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CO2Meter.com Sensors Used in Experiment to Test Growing Crops in Space

Posted by Mark Lemon on

Shyamal Patel aeroponics experiment

Someday we will travel to Mars. Once we get there, our survival will be in no small part because of the efforts of future engineers like Shyamal A. Patel who are working to design plant growth systems in space.

Shyamal Patel (Sam) recently won the Best Individual Research Presentation for his project at the Undergraduate Research Discovery Day at Embry Riddle Aeronautical University, where he is currently a senior studying Aerospace Engineering. He has interned at Northrup Grumman, NASA, Boeing, Masten Space Systems, and Space Exploration Technologies (SpaceX).

We were exited about Sam’s project using our CO2 and oxygen sensors, and asked him if he would tell us about it:

CO2Meter: What is your project called? What were your goals?

Sam: It’s called Project XGEN: Aeroponic Experiment Using Microcontroller Administered Nutrients and Lighting. The goal was to design and fabricate an aeroponic bioregeneration system and collect data on oxygen production, carbon dioxide reduction, and food production. Along with this, the system should be automated with little interference by the researcher.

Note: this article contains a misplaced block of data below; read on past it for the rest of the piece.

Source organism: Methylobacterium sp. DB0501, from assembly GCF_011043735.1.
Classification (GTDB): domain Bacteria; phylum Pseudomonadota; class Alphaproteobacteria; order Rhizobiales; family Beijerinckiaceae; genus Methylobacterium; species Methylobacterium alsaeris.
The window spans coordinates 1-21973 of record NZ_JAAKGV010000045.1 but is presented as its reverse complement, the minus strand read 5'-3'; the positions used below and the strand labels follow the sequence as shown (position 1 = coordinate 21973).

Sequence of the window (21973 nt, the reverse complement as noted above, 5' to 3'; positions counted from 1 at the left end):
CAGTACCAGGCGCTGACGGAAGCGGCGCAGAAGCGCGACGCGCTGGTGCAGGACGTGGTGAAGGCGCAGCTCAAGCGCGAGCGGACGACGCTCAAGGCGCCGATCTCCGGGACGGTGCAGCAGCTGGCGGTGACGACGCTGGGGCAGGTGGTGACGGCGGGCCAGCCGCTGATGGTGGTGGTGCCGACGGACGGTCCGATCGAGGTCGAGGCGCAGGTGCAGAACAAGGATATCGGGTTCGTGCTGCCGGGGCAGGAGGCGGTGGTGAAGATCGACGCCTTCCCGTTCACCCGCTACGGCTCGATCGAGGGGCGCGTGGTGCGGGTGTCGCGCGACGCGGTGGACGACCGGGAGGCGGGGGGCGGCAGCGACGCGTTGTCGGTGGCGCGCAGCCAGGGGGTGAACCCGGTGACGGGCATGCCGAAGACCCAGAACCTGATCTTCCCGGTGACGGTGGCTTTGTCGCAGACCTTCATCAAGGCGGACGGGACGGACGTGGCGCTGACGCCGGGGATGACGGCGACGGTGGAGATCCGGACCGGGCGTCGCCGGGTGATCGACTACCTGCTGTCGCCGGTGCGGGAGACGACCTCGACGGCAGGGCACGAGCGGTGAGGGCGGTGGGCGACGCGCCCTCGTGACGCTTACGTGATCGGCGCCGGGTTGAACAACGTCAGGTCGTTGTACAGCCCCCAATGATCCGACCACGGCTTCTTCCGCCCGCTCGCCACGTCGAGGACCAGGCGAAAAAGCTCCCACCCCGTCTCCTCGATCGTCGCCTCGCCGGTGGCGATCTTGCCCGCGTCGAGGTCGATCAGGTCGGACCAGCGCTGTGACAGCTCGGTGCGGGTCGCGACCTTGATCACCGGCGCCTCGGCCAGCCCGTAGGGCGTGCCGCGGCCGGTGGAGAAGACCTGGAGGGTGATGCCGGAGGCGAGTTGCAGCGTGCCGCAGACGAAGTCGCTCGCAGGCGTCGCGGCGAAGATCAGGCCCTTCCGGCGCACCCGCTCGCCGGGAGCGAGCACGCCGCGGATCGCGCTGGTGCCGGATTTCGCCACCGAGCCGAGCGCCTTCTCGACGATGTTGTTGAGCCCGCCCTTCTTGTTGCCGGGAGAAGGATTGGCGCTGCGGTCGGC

CO2Meter: What are the benefits of this kind of research?

Sam: For a long duration mission, for example going to Mars, new breakthroughs must be achieved in life support systems, primarily environmental control. Oxygen production and carbon dioxide reduction is a crucial step in creating a livable atmosphere. On Earth, terrestrial plants and algae control the environment. The same can be done in space. This experiment is meant to collect data for future long duration space exploration missions and to create a mathematical model for planning such missions.

CO2Meter: What results did you achieve?

Sam: So far, project XGEN is capable of growing a strawberry plant in aeroponic conditions. The automated systems are still being programmed, and empirical data is being compiled by the control mechanism to create proper automated functions. Not only is the plant surviving, but flowers and strawberries are now growing.

CO2Meter: What got you interested in this project?

Sam: I have always been interested in farming primarily because of my grandfather. However, while becoming an aerospace engineer, farming and space exploration never linked until I learned about aeroponics.

CO2Meter: How were our sensors used in the experiment?

Sam: Both the K30 CO2 Sensor and the TR250Z Oxygen sensors were used. Many other sensors were used but the main data for research comes from the oxygen and carbon dioxide sensors. The goal is to collect data on oxygen production and carbon dioxide reduction from the plant growing inside of the chamber.

CO2Meter: What are your future plans?

Sam: I plan to work for SpaceX as an engineer after I graduate. I would like to incorporate the knowledge I am learning with this project for life support systems in space capsules and long duration space exploration missions.

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